Swine flu kills 103 in Mexico; global vacc majors poised to react

By Gareth Macdonald

- Last updated on GMT

Related tags Influenza Sanofi pasteur

Novartis, Roche, GSK and Sanofi Pasteur are poised to start the months of work required to make a vaccine for the swine flu virus that, according to an AFP interview with Health Minister Jose Angel Cordova, is linked to 103 deaths in Mexico.

Since it emerged in Mexico earlier this month, unconfirmed cases of the disease have been reported in Spain, France, New Zealand, the US, the UK and Israel, sparking concerns that the viral strain responsible, thought to be H1N1, has pandemic potential.

To date however, the World Health Organisation (WHO) has not provided manufacturers with the clinical virus samples that they require to begin the lengthy vaccine development process.

In a press conference held yesterday, the WHO’s assistant director general for health security and environment Keji Fukuda explained that it is simply too early to begin making vaccines because the causative agent is yet to be categorically identified.

Dr Fukuda said that although testing has confirmed that the H1N1 strain found in 11 samples in the US is the same as in one identified in Mexico other reported outbreaks of the disease have not yet been studied.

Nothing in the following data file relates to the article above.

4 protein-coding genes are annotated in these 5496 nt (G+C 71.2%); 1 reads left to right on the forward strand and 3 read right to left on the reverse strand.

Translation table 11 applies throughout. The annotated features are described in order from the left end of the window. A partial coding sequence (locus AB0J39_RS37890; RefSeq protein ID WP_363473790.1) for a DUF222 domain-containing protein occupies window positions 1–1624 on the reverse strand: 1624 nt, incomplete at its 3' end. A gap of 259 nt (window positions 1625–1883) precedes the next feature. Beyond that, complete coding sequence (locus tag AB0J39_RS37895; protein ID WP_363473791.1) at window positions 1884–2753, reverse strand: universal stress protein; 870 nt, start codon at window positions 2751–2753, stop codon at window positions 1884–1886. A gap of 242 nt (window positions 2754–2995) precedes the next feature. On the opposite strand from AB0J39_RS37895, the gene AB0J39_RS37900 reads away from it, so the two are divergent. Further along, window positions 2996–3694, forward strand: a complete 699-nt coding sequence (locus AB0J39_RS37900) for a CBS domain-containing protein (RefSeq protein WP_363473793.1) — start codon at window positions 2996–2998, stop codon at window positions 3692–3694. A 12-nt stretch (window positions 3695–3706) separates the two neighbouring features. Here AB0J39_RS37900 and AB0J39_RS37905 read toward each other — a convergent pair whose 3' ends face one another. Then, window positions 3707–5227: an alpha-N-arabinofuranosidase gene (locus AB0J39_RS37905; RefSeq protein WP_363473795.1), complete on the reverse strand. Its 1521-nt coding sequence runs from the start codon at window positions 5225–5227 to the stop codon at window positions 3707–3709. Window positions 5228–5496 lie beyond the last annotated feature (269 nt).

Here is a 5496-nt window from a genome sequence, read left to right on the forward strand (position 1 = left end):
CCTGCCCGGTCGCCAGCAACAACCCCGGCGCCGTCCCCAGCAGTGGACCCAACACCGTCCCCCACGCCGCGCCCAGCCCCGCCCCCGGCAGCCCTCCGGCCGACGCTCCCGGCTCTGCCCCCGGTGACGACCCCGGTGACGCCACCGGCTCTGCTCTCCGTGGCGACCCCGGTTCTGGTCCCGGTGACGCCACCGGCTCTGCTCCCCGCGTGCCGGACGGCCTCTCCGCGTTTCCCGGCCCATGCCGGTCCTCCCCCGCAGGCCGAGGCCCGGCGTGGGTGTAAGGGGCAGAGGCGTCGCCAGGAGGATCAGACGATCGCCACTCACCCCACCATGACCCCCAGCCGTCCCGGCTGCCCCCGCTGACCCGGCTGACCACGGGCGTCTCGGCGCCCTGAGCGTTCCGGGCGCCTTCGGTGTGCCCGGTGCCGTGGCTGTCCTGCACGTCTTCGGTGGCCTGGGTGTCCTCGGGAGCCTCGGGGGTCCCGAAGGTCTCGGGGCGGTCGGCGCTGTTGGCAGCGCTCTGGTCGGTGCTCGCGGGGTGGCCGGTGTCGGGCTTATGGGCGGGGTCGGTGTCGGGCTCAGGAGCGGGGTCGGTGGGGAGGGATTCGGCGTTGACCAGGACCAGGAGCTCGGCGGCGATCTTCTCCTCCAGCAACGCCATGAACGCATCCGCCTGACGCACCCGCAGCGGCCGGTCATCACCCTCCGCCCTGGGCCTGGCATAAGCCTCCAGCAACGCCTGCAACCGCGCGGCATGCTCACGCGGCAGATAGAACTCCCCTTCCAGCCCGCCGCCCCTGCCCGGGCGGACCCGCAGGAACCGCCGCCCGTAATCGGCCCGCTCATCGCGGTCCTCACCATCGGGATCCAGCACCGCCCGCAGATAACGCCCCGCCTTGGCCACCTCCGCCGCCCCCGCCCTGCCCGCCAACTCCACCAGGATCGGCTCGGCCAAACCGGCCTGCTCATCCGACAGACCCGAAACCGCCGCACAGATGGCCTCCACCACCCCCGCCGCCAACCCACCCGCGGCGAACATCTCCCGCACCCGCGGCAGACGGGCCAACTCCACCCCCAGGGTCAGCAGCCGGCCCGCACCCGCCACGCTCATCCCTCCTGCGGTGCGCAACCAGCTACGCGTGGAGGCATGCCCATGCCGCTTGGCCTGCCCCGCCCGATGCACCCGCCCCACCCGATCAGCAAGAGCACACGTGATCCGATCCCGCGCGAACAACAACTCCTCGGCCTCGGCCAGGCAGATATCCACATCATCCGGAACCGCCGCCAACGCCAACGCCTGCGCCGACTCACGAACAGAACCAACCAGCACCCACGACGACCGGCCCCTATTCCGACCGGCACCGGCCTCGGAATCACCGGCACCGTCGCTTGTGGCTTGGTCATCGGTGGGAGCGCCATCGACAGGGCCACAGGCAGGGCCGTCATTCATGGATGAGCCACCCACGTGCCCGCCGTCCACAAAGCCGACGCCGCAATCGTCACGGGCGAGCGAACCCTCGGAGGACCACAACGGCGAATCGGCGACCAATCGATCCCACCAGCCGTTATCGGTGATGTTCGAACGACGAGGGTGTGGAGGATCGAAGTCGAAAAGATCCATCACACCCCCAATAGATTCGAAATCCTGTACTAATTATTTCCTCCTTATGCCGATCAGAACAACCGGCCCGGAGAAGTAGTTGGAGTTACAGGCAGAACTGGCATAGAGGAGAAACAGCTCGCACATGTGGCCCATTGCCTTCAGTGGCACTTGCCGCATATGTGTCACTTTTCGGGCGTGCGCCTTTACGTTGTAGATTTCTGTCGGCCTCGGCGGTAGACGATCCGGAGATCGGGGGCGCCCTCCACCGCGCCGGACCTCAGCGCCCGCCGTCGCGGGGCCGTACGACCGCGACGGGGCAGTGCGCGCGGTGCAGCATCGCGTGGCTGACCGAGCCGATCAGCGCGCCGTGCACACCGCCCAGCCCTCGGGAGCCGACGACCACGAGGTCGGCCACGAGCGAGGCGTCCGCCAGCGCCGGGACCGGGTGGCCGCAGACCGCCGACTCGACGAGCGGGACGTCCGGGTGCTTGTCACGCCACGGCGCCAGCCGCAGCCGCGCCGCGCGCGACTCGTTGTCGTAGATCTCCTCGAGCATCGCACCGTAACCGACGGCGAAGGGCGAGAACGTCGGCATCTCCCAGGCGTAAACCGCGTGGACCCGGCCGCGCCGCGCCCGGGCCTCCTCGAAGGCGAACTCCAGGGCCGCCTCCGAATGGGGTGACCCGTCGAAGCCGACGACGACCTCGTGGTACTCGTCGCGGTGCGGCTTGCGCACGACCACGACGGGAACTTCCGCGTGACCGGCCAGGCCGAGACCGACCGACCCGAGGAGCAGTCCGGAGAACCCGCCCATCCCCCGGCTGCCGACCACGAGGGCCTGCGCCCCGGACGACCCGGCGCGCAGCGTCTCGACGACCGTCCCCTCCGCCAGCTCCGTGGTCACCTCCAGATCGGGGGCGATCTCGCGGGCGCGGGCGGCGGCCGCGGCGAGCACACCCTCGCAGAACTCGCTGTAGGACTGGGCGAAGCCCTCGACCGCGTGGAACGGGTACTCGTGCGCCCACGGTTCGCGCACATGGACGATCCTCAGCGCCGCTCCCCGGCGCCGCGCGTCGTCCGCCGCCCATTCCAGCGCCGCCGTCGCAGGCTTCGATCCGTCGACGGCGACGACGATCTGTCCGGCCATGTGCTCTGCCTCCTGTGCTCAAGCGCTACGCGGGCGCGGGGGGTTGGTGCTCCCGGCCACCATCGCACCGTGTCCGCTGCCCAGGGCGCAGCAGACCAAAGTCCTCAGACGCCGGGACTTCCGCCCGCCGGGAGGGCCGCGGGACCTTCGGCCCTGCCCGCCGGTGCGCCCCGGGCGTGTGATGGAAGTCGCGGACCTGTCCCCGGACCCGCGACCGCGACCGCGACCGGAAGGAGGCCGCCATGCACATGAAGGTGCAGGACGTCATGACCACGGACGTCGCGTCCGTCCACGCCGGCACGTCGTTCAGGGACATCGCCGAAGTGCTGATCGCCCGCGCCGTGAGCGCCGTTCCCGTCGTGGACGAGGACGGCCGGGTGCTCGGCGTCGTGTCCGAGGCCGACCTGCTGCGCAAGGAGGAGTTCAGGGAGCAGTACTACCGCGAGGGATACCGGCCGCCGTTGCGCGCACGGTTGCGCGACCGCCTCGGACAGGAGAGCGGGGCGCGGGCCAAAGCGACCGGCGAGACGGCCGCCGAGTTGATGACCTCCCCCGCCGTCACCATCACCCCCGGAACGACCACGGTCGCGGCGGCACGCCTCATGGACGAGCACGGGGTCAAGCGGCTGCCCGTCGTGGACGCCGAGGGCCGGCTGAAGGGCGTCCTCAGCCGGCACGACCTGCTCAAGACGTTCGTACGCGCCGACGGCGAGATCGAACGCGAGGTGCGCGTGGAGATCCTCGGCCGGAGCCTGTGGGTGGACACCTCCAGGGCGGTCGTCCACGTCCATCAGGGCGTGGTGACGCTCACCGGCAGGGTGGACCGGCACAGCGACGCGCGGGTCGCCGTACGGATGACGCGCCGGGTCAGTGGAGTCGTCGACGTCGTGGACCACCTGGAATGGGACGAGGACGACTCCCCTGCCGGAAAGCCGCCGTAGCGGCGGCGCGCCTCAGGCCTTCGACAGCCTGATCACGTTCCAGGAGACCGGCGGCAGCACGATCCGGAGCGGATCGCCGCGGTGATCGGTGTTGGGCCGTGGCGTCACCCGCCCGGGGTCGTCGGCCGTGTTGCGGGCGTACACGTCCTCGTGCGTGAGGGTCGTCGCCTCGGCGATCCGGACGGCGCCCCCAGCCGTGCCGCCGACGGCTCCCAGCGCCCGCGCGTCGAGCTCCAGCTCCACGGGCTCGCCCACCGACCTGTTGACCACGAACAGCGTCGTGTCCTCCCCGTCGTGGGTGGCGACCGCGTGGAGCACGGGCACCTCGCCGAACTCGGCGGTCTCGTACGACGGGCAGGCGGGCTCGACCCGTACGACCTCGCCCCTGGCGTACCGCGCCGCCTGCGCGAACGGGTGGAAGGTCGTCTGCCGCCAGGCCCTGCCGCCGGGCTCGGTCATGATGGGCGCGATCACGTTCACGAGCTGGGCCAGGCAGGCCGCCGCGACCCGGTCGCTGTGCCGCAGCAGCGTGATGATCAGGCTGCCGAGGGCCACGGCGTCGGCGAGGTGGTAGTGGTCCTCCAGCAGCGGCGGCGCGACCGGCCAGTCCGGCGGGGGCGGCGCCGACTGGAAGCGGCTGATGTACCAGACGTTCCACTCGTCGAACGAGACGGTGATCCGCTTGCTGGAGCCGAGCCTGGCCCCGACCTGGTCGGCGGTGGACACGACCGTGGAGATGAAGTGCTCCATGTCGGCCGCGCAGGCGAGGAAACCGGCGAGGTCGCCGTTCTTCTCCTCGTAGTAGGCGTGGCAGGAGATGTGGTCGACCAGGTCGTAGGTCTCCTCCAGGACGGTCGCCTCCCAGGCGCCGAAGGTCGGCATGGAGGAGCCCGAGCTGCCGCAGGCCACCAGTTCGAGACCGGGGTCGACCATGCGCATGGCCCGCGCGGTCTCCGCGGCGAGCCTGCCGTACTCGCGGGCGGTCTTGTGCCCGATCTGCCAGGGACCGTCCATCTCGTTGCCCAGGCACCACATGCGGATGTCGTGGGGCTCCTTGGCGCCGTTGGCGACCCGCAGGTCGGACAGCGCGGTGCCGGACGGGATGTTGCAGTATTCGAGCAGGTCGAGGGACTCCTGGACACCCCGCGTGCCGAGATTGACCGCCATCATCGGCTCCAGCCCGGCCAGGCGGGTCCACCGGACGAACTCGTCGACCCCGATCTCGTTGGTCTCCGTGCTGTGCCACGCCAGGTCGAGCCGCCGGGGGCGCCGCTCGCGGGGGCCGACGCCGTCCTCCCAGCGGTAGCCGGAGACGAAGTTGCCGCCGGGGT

He added that: “we have been in contact with the UN, with non-governmental agencies, with industry, and we shall continue to work with all these partners so that everyone is as informed as possible​.”

Dr Fukuda’s thoughts were echoed by WHO director general Margaret Chan who said that: “A number of gaps in knowledge about the clinical features, epidemiology, and virology​” of the virus have been identified and that further research is needed.

Nevertheless, global developers like Novartis and Sanofi Pasteur, the vaccines division of Sanofi Aventis, have been quick to reiterate their willingness to work with the WHO.

Sanofi spokesman Pascal Barollier said the firm "is standing ready to assess its capabilities to support public health efforts, should the WHO and other health authorities request support from influenza vaccine manufacturers​."

Meanwhile, Roche and GSK have made existing stockpiles of their respective seasonal antiviral products, Tamiflu (oseltamivir) and Relenza (zanamivir), available to the WHO’s initial response program.

Although the WHO has yet to take either firm up on the offer, the anticipation that they will do has seen the share price of both firm’s, as well as GSK’s Relenza partner Biota, advance considerablly in the past few hours.

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